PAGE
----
A Changing Conflict: The Civil War in Tigray

Published on 4 July 2021 at 13:03

Last week, Prime Minister of Ethiopia, Abiy Ahmed, offered up what could only be seen as a colossal military disaster in the form of a unilateral ceasefire declaration. This was preceded by the stunning capture of the Tigrayan region capital, Mekelle, by the Tigray People’s Liberation Front, who routed Ethiopian forces and captured nearly 6000 prisoners.


In between the military clashes, thousands of civilians have been killed, with nearly 350,000-400,000 on the brink of becoming victims to famine according to UN reports. Despite the so called “humanitarian cease-fire” announced by the Government in Addis Ababa, The rebels have ignored such calls and have declared that they will push out all “invading enemies” from Tigrayan lands.


This all follows the offensive launched by Ethiopian government that was confidently supposed to end the conflict, with the government even going so far as to announce last November that the conflict was over. This is in spite of fighting continuing throughout the region in the form of guerrilla warfare between both sides. As the long column of Ethiopian POWs marched through the streets of Mekelle, locals in their thousands paraded the streets waving flags, and celebrating the rebel victory.


Beneath the surface, there is an even uglier picture developing. Both sides in the conflict have been accused of committing war crimes and genocide on ethnic minorities living around the disputed regions. The UK, US and Ireland have called a UN Security Council Emergency meeting to discuss the atrocities taking place in the region. The allies of the Ethiopian army, the Eritrean Militia Forces have been seen moving north back to original borders, yet nothing is for certain if they will play a further military role due to their unclear status throughout the conflict.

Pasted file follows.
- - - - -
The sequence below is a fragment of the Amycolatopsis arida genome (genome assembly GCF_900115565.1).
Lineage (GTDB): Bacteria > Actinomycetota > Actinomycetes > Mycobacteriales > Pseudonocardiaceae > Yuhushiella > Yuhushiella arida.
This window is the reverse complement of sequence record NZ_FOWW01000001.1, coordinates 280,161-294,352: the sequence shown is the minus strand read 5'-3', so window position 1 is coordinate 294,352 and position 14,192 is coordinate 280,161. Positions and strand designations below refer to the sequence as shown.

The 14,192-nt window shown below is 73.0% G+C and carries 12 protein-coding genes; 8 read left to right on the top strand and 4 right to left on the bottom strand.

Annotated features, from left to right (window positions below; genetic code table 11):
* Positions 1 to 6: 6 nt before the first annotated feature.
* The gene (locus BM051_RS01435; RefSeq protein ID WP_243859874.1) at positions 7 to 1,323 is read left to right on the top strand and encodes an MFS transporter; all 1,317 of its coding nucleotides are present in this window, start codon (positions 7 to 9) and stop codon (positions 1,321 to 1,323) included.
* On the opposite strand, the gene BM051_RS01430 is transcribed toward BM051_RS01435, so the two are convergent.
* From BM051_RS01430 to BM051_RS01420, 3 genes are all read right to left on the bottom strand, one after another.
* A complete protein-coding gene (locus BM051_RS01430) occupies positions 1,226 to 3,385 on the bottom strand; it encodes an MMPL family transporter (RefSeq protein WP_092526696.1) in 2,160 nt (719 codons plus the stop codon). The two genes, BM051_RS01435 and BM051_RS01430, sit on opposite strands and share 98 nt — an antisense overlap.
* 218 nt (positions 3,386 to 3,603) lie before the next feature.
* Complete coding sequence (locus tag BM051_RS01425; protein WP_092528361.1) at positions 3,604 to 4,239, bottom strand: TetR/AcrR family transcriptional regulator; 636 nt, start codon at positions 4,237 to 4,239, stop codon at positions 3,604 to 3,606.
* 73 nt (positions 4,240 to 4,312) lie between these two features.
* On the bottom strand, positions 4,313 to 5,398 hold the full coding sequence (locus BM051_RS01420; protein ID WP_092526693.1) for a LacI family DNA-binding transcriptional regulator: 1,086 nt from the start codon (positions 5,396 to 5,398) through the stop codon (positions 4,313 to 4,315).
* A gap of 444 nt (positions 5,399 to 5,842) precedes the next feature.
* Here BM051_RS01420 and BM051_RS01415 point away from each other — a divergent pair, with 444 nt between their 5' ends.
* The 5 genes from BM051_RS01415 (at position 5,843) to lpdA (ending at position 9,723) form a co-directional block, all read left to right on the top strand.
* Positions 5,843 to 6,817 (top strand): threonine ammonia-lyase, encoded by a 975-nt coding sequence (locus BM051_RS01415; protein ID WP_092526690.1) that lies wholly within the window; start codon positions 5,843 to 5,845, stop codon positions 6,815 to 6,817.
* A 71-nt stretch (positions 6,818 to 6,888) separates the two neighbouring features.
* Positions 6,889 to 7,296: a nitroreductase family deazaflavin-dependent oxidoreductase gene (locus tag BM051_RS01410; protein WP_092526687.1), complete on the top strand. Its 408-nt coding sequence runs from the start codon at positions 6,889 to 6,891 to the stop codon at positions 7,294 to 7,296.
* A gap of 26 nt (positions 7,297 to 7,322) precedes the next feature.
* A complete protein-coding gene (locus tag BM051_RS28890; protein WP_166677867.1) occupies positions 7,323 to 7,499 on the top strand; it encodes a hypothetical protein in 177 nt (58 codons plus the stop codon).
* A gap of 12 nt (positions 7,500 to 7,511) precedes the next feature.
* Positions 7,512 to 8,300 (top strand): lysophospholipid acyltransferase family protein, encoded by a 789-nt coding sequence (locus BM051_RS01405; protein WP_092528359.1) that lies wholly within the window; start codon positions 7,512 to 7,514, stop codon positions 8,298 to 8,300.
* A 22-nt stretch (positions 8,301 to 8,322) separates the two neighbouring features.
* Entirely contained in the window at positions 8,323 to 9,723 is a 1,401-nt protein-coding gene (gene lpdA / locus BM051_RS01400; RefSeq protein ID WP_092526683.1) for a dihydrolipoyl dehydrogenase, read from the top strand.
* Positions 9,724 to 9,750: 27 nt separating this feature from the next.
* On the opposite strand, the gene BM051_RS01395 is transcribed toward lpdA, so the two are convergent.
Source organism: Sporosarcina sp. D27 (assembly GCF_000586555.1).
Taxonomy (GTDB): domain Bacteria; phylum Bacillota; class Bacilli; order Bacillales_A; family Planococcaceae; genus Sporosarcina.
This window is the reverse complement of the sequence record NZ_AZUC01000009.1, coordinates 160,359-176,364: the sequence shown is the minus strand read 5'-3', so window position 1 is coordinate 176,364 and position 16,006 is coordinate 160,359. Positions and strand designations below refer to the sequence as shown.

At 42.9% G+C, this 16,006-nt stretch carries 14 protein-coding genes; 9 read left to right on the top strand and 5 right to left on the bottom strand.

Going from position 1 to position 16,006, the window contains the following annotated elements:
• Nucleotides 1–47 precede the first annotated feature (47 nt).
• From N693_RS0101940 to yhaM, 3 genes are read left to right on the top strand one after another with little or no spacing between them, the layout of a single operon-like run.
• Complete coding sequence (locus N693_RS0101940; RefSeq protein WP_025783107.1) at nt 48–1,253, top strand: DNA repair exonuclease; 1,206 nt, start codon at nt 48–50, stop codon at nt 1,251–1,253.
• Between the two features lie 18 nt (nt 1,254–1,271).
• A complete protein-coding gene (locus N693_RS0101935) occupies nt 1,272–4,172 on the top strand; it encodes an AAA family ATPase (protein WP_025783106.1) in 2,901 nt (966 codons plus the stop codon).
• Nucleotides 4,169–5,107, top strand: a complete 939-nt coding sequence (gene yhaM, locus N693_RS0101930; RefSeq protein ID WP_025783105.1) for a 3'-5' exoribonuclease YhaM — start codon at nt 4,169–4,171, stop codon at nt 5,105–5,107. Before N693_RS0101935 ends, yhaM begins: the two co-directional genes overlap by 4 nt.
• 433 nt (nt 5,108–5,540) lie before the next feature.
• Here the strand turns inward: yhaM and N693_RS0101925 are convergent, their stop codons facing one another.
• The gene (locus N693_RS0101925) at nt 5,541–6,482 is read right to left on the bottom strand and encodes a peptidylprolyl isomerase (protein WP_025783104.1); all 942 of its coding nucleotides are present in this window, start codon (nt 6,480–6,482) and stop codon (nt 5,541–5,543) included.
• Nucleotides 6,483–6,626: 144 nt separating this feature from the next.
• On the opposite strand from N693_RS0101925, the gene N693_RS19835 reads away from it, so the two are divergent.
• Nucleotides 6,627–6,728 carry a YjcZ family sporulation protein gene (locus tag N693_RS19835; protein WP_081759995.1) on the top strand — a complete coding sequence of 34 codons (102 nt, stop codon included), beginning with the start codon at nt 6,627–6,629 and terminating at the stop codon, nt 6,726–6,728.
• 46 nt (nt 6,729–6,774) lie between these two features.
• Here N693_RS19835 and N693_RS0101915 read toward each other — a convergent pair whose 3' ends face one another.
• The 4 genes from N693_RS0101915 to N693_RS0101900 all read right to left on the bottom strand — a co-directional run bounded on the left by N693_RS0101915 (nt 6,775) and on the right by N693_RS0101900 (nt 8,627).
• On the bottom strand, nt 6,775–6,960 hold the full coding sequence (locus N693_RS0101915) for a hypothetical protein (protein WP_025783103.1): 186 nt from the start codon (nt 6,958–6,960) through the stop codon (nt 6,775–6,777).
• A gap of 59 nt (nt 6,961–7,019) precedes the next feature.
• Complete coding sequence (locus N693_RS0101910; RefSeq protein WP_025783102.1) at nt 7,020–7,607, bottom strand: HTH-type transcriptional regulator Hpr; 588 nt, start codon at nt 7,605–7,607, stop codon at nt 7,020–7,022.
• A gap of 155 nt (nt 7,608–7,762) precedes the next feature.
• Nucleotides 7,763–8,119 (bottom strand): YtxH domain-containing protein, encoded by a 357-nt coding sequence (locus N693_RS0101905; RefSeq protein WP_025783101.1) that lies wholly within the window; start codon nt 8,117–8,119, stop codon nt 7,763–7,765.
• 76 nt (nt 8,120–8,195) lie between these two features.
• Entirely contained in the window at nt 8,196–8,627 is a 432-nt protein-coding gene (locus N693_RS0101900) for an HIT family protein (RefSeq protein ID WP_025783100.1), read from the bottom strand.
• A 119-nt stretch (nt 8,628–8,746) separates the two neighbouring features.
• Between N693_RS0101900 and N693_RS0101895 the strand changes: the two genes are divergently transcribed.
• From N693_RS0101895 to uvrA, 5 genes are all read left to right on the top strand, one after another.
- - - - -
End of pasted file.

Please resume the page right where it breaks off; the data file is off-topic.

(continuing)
The UN has repeatedly called a state of famine in the northern region within Ethiopia and has called for urgent action to alleviate the problem. Abiy’s Government has denied such claims. After the recent (and questionably fair) elections due to boycotts from opposition parties and some regions not even taking part in the electoral process, he along with his administration will most likely remain in power, despite recent military defeats.


Despite the UN’s initial claim of 350,000 being at risk of famine, this number was surpassed by the claim by the US Agency for International Development that 900,000 civilians were facing famine. Either way, many civilians of all ethnic backgrounds caught in the crossfire need urgent help from the international community, as both sides seem to be ignorant of the real humanitarian issue.


In closing, the only hope for an actual ceasefire, is for the Tigrayan rebels to be comfortable enough to come to the peace-making table. That of course is a lot more easily said than done. The Biden Administration has welcomed the news of the ceasefire but offered no teeth yet if fighting continues on a smaller scale, only a statement that it would not stand by while atrocities continue.


The shock defeat of one of Africa’s most powerful nations is certainly a surprise, but minority interest rebels and various terrorist militias across the continent have become increasingly active due to the Covid-19 pandemic. Both problems add to each other’s damage. The international community watches side eyed, and hopes all sides will lay down arms in favour of diplomacy.

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